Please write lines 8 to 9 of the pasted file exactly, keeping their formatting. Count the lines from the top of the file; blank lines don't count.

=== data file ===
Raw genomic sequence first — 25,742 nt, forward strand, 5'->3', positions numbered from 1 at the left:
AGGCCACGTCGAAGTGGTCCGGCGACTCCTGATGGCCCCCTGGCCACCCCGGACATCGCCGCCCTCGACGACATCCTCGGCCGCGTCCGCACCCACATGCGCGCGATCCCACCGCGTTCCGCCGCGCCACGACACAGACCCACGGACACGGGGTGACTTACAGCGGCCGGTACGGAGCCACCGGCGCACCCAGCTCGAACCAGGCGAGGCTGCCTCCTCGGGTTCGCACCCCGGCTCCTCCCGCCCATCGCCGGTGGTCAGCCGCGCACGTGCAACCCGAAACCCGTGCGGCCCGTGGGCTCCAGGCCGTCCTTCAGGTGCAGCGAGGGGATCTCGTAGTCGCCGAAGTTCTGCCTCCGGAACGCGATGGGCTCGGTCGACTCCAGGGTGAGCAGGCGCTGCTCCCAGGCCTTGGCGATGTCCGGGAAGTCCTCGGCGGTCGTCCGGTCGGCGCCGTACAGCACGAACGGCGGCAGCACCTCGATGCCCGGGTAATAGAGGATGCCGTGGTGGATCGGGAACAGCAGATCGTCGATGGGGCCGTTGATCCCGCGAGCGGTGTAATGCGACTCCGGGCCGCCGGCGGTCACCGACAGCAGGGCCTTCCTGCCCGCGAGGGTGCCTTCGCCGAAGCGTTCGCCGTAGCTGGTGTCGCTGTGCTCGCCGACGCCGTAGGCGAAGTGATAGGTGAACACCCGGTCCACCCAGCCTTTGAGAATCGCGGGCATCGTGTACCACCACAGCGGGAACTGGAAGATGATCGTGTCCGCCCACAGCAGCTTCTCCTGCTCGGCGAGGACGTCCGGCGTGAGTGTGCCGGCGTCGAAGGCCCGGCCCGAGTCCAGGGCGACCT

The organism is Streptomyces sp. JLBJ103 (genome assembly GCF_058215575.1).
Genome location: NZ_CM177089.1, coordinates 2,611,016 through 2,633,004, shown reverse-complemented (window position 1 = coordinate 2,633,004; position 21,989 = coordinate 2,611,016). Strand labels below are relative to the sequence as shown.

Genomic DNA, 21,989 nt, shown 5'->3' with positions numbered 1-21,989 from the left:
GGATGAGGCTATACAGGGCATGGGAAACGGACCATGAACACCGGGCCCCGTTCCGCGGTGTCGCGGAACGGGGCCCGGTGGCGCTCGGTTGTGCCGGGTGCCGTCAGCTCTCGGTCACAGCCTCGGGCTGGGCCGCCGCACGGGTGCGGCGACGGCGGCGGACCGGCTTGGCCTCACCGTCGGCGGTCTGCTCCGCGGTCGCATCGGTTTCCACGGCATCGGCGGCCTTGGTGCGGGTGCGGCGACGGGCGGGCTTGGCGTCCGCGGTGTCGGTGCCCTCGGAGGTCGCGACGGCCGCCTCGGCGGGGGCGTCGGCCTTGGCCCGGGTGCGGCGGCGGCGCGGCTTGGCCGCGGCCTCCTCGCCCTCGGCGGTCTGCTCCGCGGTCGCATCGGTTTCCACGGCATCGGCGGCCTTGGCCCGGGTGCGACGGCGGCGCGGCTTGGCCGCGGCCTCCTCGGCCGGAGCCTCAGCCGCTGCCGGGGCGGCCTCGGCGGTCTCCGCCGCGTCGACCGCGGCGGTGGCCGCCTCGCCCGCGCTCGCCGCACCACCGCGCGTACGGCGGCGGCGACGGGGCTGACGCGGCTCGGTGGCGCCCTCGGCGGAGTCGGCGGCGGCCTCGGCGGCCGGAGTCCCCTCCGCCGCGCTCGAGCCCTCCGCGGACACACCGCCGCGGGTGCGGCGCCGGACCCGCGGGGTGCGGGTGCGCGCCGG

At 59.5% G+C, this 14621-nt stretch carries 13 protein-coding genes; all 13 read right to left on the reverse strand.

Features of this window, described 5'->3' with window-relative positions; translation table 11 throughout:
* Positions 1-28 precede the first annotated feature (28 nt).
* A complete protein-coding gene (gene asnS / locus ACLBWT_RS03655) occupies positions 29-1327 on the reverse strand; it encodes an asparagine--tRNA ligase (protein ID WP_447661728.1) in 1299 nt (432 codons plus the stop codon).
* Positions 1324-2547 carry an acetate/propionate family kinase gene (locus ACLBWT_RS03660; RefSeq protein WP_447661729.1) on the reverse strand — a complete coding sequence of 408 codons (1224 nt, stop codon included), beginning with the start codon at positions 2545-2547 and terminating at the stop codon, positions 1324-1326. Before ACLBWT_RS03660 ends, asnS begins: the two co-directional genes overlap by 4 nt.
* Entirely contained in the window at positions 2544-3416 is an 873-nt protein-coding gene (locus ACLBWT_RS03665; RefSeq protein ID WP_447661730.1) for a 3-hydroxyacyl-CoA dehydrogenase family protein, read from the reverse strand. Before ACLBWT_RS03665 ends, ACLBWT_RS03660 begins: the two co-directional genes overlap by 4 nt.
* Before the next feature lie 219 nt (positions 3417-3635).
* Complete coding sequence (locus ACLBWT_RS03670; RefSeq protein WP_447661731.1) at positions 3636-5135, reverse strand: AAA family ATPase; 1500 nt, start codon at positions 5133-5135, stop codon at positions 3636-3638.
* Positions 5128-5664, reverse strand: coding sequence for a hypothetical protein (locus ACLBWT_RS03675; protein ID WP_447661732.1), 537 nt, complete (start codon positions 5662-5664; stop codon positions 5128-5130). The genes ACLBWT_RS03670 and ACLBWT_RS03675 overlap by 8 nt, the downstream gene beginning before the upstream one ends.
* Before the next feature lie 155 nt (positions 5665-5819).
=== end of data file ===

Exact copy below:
Features of this window, described 5'->3' with window-relative positions; translation table 11 throughout:
* Positions 1-28 precede the first annotated feature (28 nt).